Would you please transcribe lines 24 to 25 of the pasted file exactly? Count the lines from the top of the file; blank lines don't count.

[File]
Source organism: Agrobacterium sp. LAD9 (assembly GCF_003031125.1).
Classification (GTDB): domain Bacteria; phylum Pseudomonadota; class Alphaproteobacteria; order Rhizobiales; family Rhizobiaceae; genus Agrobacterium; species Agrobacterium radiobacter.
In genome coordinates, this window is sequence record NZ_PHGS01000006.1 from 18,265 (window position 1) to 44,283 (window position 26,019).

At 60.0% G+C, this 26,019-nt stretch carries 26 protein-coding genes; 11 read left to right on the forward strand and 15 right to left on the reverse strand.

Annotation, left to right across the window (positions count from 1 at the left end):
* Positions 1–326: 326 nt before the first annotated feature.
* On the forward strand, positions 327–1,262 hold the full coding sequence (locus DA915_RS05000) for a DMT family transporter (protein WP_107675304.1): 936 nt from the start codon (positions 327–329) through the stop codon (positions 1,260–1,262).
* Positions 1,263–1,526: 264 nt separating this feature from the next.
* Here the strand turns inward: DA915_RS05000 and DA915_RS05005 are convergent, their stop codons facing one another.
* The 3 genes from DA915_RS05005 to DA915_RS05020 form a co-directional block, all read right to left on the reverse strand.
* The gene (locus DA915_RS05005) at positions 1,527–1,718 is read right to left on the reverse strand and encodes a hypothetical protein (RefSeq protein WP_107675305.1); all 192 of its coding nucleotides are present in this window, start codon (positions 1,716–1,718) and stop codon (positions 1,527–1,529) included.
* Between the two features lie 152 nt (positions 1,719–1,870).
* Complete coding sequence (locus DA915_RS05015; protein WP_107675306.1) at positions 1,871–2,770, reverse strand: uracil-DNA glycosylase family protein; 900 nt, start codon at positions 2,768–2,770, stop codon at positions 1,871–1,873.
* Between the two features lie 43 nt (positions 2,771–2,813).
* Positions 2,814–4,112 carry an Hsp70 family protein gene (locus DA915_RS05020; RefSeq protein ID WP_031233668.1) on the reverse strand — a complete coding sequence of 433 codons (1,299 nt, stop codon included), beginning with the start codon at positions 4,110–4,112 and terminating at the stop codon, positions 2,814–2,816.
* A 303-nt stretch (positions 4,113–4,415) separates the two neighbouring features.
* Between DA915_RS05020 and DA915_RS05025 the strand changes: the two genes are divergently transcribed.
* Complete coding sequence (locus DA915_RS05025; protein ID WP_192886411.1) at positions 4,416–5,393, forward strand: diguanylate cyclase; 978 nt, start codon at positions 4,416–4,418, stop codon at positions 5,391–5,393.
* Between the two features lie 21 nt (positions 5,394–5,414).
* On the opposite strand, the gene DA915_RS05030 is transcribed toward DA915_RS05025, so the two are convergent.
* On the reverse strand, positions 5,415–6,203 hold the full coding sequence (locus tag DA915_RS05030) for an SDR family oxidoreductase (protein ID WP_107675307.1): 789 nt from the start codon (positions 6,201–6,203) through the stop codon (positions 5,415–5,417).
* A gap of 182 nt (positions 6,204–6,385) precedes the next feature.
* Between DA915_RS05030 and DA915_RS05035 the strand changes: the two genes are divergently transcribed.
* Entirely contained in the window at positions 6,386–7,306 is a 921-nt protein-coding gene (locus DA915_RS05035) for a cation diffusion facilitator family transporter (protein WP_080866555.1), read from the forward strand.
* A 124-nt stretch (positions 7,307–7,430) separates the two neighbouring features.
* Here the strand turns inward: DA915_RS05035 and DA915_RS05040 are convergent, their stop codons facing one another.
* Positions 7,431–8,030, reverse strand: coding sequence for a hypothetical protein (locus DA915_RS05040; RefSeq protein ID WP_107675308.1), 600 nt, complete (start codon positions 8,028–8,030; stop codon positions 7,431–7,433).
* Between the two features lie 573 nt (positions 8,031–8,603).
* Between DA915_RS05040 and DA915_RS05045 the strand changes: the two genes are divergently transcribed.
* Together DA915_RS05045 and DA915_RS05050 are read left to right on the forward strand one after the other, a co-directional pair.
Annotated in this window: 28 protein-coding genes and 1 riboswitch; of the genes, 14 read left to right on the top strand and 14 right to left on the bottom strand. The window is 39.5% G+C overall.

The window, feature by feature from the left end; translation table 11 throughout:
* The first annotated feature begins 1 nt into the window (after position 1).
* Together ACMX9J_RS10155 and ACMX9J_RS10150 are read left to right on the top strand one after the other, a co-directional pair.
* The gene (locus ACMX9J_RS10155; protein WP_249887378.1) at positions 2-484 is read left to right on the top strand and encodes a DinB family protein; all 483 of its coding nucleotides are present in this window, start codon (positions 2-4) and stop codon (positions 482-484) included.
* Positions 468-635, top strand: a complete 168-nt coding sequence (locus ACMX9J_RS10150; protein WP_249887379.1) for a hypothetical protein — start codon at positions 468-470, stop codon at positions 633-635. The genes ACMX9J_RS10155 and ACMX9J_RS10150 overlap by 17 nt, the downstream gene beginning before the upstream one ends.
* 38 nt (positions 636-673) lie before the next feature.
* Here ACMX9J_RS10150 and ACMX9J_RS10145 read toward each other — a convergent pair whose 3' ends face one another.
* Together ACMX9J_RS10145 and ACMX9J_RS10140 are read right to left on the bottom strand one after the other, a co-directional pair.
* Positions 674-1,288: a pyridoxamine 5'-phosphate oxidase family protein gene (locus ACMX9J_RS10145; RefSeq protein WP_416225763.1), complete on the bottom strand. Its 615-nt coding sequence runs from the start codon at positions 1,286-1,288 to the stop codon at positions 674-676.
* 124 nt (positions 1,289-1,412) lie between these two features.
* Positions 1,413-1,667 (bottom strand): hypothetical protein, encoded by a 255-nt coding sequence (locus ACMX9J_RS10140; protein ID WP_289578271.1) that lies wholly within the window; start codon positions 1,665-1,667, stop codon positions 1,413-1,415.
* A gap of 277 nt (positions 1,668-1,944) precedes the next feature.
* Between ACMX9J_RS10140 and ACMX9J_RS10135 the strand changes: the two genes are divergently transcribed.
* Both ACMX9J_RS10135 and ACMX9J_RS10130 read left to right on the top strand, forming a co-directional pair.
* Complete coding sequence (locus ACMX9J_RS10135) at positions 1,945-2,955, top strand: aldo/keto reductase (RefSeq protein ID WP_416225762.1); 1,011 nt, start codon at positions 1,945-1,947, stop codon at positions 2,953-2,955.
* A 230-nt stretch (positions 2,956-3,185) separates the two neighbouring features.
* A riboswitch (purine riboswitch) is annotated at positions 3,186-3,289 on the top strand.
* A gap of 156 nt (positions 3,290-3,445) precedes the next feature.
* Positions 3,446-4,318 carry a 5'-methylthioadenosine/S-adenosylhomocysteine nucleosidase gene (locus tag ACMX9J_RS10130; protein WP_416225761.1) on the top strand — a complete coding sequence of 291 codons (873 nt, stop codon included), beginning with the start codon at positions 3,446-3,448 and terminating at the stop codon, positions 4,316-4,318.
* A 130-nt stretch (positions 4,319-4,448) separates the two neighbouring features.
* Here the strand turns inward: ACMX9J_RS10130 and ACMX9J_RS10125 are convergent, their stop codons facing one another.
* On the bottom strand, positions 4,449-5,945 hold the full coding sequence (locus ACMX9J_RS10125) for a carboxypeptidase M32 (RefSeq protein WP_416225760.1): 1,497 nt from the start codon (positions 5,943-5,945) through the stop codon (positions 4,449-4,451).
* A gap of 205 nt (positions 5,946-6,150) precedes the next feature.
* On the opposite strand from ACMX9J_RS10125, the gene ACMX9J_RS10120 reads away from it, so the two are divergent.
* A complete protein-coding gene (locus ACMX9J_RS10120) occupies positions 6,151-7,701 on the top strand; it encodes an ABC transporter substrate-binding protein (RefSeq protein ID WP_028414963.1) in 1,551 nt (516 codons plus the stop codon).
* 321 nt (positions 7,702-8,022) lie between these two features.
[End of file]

* Entirely contained in the window at positions 6,386–7,306 is a 921-nt protein-coding gene (locus DA915_RS05035) for a cation diffusion facilitator family transporter (protein WP_080866555.1), read from the forward strand.
* A 124-nt stretch (positions 7,307–7,430) separates the two neighbouring features.